Issue 171 (Oct/Nov) on line : & previous issues... - Download pdf
VO Films on the Riviera : until next Tuesday and beyond - Cinemas, Screening Dates, Access Maps
Other important dates : - French Public Holidays, School holidays, Elections, Solar & lunar eclipses
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Articles and News Features

Eye on France The Local

Burqa ban 5 years on: “We created a monster”

Five years after France introduced its controversial ban on wearing the full Islamic face veil in public, the subject still bitterly divides opinion. While opinion polls suggest most French are in favour of the so-called 2010 burqa ban, as is the Socialist government, some experts who have studied its impact tell a different story. Agnès de Féo, a sociologist and filmmaker who has explored the subject for ten years and studied the impact of…
Pets and Animals Riviera Reporter

It’s training cats and dogs at the RééduCat & Dog centre

Launched in September 2014, RééduCat & Dog is the first centre in the PACA region specialising in physical therapy, physiotherapy, osteopathy and acupuncture for animals. Veterinian Hélène Fugier had the idea of opening the centre for pets – when their condition requires rehabilitation in addition to veterinary care – based on a clinic in Turin, Italy, that started 13 years ago. Dr Fugier decided to specialise in osteopathy, and together with…
Health, Sport and Fitness Pierre Obozinski

In a real pickleball in Fayence

Pickleball? It may sound like a funny name for a game, but it’s one of the fastest growing sports in the US and Canada with more than 200,000 players. The USA Pickleball Association saw its membership jump 84% in over two years. Pickleball started some 50 years ago when two dads living on Bainbridge Island, near Seattle, were trying to entertain a bunch of bored kids. Lacking the equipment to play one sport, they made up the game using…

Rules and regulations when selling a property that has a septic tank

There is an old English saying, “Where there’s muck, there’s brass.” Nothing is truer when talking about … septic tanks.…

Why French Kids Don’t Have ADHD

Health, Sport and Fitness Marilyn Wedge Ph.D.
In the United States, at least 9% of school-aged children have been diagnosed with ADHD and are taking pharmaceutical…

Top 5 tax breaks to help reduce your French tax bill

Business Peter Johnson
Tax bills came early in 2015; Bercy must need the money. In previous years, French tax statements had started arriving in…

Antiquing: Interior designers from Alabama go on an antiques tour in Provence

Features Caren Trafford
The splendour of Provence was enhanced this summer by the unbridled enthusiasm and joyfulness of two interior designers…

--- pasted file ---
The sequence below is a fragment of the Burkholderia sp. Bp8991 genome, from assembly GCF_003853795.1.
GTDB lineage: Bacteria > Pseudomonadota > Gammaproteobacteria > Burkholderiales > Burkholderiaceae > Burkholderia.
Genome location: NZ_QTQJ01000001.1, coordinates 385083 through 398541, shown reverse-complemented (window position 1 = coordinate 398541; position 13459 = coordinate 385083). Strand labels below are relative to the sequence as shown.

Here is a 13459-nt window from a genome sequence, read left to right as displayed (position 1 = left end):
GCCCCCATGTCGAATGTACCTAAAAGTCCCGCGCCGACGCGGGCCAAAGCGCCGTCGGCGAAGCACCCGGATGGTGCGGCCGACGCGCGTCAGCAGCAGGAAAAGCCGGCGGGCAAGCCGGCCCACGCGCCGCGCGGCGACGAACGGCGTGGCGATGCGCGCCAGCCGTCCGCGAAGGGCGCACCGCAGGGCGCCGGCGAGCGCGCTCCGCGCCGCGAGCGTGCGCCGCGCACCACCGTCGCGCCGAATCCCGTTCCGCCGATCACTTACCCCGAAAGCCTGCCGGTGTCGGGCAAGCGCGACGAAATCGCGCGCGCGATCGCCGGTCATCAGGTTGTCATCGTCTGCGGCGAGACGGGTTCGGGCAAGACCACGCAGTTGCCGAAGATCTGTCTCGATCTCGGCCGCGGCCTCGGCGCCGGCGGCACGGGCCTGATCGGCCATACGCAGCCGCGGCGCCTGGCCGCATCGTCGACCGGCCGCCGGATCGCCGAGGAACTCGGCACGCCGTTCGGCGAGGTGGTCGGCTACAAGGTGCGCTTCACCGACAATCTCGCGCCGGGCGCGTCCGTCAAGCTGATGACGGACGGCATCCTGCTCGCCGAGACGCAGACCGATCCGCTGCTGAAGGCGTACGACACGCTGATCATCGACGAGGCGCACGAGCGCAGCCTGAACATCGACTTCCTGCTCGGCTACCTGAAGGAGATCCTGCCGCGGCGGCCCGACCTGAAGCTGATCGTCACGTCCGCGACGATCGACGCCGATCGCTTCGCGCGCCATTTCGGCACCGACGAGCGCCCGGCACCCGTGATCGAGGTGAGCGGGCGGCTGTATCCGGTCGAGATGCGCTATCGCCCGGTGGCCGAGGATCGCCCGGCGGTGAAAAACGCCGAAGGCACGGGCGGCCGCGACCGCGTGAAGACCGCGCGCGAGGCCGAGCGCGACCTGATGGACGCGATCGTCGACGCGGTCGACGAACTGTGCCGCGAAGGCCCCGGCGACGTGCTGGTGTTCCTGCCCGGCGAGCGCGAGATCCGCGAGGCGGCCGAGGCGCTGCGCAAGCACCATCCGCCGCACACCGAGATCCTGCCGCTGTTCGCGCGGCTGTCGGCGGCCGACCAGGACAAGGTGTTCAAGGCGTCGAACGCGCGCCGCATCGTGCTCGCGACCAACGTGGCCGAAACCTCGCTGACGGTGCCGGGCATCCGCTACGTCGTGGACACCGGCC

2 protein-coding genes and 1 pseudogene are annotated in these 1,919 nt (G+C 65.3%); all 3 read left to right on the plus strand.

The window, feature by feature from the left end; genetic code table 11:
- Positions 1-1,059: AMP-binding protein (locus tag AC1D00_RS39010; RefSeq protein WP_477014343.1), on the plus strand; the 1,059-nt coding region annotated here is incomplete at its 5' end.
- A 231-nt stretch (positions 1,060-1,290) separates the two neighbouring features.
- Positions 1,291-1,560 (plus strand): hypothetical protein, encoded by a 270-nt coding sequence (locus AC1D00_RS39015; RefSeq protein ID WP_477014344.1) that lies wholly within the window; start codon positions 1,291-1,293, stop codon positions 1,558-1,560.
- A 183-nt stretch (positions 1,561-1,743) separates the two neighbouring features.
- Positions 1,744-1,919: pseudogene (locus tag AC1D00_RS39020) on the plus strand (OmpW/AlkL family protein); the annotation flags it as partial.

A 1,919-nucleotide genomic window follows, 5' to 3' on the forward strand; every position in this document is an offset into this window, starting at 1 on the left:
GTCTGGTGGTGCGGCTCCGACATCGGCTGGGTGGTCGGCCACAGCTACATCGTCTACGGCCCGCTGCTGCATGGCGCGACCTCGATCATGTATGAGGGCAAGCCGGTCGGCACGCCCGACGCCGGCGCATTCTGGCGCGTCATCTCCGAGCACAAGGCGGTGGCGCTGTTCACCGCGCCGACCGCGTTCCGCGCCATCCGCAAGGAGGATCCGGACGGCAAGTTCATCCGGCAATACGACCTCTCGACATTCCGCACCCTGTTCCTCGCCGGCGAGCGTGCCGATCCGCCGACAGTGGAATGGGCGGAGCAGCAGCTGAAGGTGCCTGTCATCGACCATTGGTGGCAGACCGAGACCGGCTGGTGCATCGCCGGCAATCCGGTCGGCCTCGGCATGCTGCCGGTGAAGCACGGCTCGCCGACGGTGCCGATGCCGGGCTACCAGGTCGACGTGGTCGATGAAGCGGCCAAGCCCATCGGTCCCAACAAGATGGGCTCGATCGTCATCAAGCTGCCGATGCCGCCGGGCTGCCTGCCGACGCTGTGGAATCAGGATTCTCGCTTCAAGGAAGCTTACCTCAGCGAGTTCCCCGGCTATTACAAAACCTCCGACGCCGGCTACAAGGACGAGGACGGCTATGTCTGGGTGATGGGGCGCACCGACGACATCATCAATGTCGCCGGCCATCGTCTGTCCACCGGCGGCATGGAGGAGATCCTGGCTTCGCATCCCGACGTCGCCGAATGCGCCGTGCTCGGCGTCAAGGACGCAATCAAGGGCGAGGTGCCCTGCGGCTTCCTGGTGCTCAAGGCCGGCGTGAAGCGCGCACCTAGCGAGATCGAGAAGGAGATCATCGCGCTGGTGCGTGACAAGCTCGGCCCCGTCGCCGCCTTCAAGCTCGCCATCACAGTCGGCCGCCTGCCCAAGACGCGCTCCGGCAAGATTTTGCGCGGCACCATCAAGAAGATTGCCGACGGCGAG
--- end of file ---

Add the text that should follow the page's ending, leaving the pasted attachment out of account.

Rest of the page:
Bob Walter the garage owner: Cupid’s helper in the early 1900s

Features Margo Lestz
In Paris in 1902, young Dr. Marcile was head-over-heels in love. The young lady who was the object of his affection…

A wine tasting in Seillans of red, white and bubbly

Table Talk Alex Ignatieff
After a wonderful summer of too many friends, too much food, too many pink swimming pools, taxi trips to rival Phileas…

Smoothie operator: Local juicers on going green ... or crimson ... or fuchsia

There’s been lots of press over recent months touting the nutritional value of fruit and veg smoothies, so it’s no…

The sea route, is it being overlooked?

Yachting and Boating Michael Healy
“Où vous allez comme ça?” was the challenge from a police launch as I motored from Menton to Beaulieu. Luckily the sight…

Bursting your property bubble

If you haven’t noticed, the euro has been taking a bit of a kicking from a number of currencies, not least the sterling…

The tramway in Nice, art that'll stop you in your tracks

Features Margo Lestz
A few years ago, I took a course that required me to get up early and catch a bus to another town. Sometimes I would…

French Riviera: Information, News, Facts. Life on the Cote d'Azur - Riviera Reporter

Made in Monaco - a personal account of motherhood

Lucy Bonser recently had a baby in Monaco Here are some of her jottings date about pregnancy, birth and motherhood taken from the perspective of a very middle-class English girl living in the Principality.

Industrial-sized sanitary towel? Check.

Disposable paper knickers? Check.

Dripping boobs? Check.

Flabby stomach? Check.

Ahhh good, all in Post-Natal order then.